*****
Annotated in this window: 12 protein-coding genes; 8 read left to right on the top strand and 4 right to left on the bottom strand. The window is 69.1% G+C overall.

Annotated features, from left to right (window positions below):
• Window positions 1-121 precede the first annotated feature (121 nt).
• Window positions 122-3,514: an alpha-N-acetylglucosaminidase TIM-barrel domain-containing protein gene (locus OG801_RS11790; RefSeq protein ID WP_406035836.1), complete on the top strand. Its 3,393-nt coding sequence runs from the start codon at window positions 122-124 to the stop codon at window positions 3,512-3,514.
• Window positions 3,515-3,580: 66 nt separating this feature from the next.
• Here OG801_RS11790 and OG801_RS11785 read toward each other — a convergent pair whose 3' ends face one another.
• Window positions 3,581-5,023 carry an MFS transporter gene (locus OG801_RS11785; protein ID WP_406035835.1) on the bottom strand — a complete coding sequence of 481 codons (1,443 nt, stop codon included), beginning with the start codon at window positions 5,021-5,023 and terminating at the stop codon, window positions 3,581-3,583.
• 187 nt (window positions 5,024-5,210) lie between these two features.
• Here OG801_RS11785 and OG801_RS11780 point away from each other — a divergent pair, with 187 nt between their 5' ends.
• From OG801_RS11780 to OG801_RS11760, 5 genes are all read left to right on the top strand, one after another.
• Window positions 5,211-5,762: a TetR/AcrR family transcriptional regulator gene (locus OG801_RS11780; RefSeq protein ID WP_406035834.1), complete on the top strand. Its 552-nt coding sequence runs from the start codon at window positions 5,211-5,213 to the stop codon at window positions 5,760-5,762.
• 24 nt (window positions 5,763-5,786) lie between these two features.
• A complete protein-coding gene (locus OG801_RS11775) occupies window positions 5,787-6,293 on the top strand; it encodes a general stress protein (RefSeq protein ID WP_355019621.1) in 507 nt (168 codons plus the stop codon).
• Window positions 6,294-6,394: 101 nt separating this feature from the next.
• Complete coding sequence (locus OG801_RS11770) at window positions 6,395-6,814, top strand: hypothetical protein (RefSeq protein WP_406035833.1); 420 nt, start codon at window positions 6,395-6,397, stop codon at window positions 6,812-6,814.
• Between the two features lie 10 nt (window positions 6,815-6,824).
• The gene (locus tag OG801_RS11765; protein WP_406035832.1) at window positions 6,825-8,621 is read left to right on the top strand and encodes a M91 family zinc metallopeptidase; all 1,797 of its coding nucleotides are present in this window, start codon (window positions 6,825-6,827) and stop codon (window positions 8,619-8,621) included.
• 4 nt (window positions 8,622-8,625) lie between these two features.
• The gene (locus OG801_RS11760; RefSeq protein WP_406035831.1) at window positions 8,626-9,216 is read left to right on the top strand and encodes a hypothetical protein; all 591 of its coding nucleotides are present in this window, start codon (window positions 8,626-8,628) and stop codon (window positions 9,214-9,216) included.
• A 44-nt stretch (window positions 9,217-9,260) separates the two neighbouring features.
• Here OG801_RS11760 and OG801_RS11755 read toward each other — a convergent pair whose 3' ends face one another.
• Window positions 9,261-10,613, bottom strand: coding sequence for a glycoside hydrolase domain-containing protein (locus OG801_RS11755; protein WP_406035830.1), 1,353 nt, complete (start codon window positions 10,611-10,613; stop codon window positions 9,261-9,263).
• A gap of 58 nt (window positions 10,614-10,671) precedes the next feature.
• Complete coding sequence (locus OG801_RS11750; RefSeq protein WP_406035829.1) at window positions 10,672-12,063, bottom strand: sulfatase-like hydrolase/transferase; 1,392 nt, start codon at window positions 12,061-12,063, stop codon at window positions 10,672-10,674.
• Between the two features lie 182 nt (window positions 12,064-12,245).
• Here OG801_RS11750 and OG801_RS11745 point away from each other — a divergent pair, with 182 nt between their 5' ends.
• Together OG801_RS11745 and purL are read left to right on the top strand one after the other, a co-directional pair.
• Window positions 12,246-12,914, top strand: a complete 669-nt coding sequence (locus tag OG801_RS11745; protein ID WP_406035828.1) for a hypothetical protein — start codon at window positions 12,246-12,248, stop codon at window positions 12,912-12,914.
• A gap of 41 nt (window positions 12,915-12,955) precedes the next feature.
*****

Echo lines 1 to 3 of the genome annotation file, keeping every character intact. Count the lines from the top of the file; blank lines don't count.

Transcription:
Annotated in this window: 12 protein-coding genes; 8 read left to right on the top strand and 4 right to left on the bottom strand. The window is 69.1% G+C overall.

Annotated features, from left to right (window positions below):
• Window positions 1-121 precede the first annotated feature (121 nt).